Amaya Gaming PokerStars, Full Tilt Exit International Grey Markets

Updated: September 30th, 2014 by Dev Ops

amaya-gaming-logoThe Amaya Gaming-owned PokerStars and Full Tilt online poker sites will be withdrawn from a handful of smaller so-called “grey market” jurisdictions, effective immediately.  The move by Amaya appears to coincide with the original implementation date (October 1st) for the United Kingdom’s new Gambling Act, athough the actual live date for that act has been pushed back to November 1st. A PokerStars representative provided the following quote to BPR: “Our management team and advisors regularly review our operations market-by-market to assess commercial opportunities and business risks for our brands. Following a recent review we have decided to stop offering real money games to players who are physically located in, or have a registered address in, a limited number of countries.” “We appreciate that many of our customers are passionate about using our services, and we regret the inconvenience that this will cause affected players,” the statement continued. “Affected players can log into the relevant software and cash out their remaining balance using the ordinary withdrawal methods available to them, and they are welcome to do this at their convenience.” Several sites have independently compiled a list of countries which will be excluded from participation on the Stars and FTP sites.  The following countries have had players post that they have been blocked from further real-money play:

  • Afghanistan
  • Bahrain
  • Bangladesh
  • Cuba
  • Egypt
  • Iran
  • Iraq
  • Libya
  • Jordan
  • Kenya
  • Kuwait
  • Malaysia
  • Mozambique
  • Myanmar
  • Nigeria
  • North Korea
  • Northern Cyprus
  • Occupied Palestinian Territory (Gaza Strip)
  • Pakistan
  • Qatar
  • Rwanda
  • Saudi Arabia
  • Senegal
  • Sudan
  • Syria
  • Tanzania
  • Turkey
  • United Arab Emirates
  • Vatican City (Holy See)
  • Yemen
  • Zimbabwe

The vast majority of these countries offer very small numbers of players to PokerStars’ and Full Tilt’s global player pool, though a few of the countries, such as Turkey and Malaysia, have decent online poker player populations. None of the countries on an individual basis, however, likely approaches a 3% threshold inherent in the new UK Gambling Act’s regulations, however.  That threshold applies to the total market share attributable to players from any so-called grey-market county, at which point UK-licensed firms must provide legal rationales for servicing those grey-market countries. Alternate theories have Amaya Gaming preparing itself for a soon-to-be-announced reentry into the United States, in the struggling New Jersey online market.  Amaya’s purchase of PokerStars resulted in the New Jersey Division of Gaming Enforcement reactivating a PokerStars application as a service provider, in this case as a software partner for the Mohegan-operated Resorts Casino Hotel.  Resorts Casino, no longer a part of the Resorts International family, has already had its own application approved and awaits PokerStars’ expected New Jersey approval. Yet another angle has Amaya, based in Canada, preparing for a possible pullout from several Canadian provinces as well.  Though unregulated in much of Canada, online poker and online gambling in general has been treated by the country’s authorities in a manner similar to the country’s neighbor, the US.  Increasing regulatory requirements — particularly of home-country corporations — could mean the addition of all or parts of Canada to the the Stars/Full Tilt “blocked countries” list. As of September 30, and for some time after reports of the pullout had gone public, the PokerStars TOS (Terms of Service) showed the following countries listed within the document’s description of “Prohibited” and “Restricted” jurisdictions.  That section (below) included none of the countries newly listed as blocked, perhaps indicating that the decision to withdraw from these markets was rushed and that not all documentation has had a chance to catch up. It all adds up to a mess, with not even the documentation on the sites themselves able to quite keep up.  Note the disparity in this now out-of-date entry in the Stars TOS, which was still live at last check:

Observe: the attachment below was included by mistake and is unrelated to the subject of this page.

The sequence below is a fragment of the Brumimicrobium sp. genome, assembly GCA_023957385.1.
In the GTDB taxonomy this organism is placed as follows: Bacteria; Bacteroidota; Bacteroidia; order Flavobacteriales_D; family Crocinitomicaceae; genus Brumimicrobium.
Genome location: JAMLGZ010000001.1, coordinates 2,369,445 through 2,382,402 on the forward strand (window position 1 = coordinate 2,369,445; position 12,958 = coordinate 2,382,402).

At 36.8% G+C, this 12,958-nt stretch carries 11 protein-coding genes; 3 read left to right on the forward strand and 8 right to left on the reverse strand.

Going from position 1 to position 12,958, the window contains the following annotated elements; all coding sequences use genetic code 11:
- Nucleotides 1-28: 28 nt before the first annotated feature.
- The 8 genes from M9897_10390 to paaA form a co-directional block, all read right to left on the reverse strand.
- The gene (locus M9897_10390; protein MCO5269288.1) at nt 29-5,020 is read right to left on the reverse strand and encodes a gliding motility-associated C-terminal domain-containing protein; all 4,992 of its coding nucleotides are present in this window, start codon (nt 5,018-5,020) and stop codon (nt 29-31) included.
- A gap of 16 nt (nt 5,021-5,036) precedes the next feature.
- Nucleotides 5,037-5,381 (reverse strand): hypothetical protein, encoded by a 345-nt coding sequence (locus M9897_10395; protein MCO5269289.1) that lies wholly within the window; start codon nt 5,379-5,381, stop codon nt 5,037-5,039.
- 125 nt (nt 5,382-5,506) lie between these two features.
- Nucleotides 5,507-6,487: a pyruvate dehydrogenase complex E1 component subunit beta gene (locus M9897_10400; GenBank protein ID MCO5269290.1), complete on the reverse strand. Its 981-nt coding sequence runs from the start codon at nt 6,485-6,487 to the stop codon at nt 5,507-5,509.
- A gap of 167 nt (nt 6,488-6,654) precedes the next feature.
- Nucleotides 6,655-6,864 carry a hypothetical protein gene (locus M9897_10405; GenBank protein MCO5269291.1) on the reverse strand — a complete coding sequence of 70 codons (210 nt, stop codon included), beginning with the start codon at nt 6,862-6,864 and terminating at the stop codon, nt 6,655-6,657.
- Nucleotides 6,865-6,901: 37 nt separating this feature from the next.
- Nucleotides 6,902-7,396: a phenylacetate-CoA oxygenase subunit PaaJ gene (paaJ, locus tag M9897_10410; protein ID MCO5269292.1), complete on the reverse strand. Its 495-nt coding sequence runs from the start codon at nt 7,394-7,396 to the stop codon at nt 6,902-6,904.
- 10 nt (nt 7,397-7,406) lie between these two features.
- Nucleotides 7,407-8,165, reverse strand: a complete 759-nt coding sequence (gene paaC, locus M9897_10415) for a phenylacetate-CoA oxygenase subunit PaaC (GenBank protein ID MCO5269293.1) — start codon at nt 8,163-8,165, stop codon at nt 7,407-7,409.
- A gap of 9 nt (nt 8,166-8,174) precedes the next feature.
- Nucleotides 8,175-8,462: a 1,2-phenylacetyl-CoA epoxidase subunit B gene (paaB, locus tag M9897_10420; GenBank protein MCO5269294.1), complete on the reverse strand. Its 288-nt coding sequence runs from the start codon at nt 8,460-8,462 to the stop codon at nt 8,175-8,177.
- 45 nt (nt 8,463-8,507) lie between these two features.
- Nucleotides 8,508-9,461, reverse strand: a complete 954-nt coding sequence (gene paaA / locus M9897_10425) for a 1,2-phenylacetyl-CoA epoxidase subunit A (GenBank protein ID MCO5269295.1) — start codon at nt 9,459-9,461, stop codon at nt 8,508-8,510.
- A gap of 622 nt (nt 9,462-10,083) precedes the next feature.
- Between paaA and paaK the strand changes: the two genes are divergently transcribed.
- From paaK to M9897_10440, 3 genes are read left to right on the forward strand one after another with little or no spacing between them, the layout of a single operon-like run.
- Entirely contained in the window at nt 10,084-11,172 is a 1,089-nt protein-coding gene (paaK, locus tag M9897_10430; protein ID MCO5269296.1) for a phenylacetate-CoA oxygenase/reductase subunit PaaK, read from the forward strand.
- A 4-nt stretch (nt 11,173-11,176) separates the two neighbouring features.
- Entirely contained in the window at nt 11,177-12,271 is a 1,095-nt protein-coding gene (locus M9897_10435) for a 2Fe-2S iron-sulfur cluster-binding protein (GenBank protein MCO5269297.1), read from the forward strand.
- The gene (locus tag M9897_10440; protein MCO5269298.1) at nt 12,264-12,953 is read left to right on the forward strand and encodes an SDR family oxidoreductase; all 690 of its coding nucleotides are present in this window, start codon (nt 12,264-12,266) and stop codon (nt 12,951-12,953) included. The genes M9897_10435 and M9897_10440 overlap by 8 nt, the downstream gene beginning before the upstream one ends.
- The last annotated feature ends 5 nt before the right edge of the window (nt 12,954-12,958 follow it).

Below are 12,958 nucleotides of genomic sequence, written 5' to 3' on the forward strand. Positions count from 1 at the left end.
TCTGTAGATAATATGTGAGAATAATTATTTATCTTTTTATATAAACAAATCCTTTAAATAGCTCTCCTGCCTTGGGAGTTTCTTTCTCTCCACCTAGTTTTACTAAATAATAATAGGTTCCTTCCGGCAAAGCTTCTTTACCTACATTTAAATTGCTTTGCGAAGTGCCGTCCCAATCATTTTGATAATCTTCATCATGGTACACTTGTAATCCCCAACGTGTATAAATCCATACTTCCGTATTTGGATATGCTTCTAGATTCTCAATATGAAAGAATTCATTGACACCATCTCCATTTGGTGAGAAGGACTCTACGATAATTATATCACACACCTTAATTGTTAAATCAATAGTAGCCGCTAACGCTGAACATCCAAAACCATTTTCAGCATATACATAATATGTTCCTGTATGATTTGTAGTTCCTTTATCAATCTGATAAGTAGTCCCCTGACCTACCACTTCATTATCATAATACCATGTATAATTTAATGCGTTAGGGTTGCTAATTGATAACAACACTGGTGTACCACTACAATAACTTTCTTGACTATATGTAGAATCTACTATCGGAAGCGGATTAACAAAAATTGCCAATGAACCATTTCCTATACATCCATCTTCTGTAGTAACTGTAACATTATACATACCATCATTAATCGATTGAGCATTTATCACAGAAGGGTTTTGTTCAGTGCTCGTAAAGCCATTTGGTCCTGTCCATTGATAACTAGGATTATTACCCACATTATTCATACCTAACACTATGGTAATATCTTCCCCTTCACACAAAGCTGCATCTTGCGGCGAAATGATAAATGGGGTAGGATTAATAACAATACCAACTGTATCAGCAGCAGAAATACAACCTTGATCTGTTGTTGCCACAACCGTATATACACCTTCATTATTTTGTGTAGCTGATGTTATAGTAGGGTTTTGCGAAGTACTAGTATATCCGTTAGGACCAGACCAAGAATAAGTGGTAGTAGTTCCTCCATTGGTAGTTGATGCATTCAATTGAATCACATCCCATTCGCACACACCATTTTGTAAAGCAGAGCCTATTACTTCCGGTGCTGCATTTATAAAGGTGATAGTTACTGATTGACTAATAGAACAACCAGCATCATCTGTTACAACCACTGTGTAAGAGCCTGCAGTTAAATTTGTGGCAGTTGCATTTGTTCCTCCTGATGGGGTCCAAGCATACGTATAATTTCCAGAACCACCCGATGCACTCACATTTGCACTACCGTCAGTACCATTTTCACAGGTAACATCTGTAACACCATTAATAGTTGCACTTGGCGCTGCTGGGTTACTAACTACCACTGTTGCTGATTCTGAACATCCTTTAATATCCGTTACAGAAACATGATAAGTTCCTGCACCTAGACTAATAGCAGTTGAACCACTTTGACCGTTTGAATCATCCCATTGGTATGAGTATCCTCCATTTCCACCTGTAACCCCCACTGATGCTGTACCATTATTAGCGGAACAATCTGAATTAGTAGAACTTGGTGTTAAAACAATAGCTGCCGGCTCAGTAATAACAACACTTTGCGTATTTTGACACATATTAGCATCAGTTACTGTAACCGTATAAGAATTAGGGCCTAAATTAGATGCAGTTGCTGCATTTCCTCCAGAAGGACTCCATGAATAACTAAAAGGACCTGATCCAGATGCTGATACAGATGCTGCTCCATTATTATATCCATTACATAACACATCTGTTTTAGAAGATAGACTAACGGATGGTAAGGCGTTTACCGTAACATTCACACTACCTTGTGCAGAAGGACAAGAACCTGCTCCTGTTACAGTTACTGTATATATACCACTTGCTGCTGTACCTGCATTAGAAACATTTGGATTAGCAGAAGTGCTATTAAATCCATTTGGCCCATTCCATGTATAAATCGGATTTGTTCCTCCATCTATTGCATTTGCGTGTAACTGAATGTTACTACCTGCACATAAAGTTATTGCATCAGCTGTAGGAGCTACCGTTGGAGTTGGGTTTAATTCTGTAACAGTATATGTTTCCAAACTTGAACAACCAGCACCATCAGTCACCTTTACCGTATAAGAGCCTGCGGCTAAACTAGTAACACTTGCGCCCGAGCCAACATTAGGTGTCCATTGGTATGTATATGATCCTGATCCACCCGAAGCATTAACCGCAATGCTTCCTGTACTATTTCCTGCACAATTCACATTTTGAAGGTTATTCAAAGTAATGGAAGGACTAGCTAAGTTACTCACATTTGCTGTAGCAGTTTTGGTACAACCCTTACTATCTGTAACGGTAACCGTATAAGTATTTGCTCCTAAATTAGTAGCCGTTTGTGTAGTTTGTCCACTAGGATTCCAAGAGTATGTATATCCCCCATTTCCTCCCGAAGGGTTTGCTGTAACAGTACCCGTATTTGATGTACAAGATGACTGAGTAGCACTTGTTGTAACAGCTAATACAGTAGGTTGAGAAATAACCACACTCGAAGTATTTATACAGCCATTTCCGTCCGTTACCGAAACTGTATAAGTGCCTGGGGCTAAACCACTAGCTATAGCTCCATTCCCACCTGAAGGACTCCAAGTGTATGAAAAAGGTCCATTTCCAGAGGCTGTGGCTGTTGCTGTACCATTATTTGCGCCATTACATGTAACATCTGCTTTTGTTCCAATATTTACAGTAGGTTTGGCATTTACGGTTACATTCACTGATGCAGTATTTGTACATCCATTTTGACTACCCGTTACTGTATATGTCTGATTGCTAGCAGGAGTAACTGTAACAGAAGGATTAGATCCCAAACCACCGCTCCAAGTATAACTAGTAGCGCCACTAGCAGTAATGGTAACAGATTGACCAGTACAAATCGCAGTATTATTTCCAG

5.11 Persons located in or residents of the United States and the United States Territories (the “Prohibited Jurisdictions”) are not permitted to make deposits into their accounts or engage in real-money play. They may cash out their existing account balances. For the avoidance of doubt, the foregoing restrictions on engaging in real-money play from Prohibited Jurisdictions applies equally to residents and citizens of other nations while located in a Prohibited Jurisdiction. Players located in or residents of France and applicable territories, Italy, Estonia, Belgium, Denmark, and Spain (the “Restricted Jurisdictions”) are required to play according to the regulations in each Restricted Jurisdiction, using the appropriately designated, licensed game clients.

Since the prohibited territories originally included only the United States, a significant update is likely to be made to Stars (and Full Tilt’) TOS — perhaps by the time you read them, or this.

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